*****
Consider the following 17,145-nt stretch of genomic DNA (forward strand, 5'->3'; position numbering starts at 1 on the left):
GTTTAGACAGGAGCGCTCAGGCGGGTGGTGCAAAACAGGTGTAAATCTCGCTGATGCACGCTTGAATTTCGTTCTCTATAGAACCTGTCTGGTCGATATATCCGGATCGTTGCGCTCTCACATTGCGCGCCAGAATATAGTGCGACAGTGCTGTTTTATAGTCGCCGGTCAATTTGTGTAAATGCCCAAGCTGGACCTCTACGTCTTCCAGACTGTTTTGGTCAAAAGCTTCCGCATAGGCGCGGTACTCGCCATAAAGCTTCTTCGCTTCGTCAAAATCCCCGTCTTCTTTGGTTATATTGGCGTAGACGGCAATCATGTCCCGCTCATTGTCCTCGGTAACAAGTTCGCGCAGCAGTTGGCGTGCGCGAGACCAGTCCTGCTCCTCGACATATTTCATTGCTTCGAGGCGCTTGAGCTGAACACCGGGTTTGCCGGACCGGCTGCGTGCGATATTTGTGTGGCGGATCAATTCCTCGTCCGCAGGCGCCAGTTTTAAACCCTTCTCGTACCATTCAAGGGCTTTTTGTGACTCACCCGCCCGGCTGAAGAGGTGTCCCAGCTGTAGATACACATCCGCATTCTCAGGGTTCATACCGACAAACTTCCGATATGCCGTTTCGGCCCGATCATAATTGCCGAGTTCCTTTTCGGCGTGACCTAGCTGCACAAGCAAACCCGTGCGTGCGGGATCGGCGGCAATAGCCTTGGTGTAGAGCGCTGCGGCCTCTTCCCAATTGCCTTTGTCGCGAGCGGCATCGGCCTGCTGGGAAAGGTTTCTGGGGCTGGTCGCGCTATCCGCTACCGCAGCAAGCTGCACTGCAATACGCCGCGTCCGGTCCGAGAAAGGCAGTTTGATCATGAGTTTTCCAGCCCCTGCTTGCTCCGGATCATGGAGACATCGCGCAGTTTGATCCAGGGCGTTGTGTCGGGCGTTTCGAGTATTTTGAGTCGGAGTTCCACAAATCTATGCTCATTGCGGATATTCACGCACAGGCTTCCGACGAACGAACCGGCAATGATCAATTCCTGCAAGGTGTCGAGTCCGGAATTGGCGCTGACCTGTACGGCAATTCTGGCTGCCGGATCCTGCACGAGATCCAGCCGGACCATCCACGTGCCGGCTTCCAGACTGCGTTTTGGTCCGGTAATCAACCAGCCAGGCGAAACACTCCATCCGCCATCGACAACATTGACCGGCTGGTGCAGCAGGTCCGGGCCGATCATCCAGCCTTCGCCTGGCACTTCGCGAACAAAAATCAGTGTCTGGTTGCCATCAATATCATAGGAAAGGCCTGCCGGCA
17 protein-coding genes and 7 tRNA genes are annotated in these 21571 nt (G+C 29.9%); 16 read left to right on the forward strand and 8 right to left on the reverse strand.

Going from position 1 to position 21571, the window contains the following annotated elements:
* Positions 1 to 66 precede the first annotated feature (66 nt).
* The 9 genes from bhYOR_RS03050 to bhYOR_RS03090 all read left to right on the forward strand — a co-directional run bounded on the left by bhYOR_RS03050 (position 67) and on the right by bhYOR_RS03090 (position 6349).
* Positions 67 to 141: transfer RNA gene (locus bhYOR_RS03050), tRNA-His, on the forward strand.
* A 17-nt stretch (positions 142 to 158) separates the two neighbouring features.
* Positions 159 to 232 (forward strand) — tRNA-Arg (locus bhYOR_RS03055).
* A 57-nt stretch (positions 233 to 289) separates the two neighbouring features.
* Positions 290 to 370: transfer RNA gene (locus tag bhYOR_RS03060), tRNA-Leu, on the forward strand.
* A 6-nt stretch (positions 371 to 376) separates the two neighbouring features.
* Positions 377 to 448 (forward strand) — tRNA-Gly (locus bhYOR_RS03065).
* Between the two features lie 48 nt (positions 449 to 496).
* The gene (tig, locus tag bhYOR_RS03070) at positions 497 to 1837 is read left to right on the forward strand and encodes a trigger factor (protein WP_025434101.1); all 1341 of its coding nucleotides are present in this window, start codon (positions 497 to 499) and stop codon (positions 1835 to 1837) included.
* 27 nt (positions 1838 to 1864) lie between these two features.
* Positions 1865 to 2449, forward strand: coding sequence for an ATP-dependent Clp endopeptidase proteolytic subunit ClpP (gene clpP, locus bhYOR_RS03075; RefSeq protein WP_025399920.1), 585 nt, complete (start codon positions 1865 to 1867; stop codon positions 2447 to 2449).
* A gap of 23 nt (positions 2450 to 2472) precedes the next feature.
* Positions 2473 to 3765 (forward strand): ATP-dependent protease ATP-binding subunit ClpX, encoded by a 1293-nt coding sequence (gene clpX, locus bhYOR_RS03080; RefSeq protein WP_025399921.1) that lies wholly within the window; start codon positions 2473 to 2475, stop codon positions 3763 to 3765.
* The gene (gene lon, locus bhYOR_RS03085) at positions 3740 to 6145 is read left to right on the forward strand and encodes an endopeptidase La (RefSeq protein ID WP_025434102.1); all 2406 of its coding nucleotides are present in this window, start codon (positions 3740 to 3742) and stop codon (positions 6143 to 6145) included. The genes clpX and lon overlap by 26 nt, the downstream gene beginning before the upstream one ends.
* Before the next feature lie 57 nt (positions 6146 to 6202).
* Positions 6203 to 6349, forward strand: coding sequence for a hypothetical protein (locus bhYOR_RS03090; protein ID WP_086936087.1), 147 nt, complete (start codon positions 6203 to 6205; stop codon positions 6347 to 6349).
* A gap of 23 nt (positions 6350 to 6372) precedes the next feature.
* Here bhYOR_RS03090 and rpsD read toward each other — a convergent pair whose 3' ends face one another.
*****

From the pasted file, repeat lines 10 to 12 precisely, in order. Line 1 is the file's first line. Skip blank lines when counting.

* A 57-nt stretch (positions 233 to 289) separates the two neighbouring features.
* Positions 290 to 370: transfer RNA gene (locus tag bhYOR_RS03060), tRNA-Leu, on the forward strand.
* A 6-nt stretch (positions 371 to 376) separates the two neighbouring features.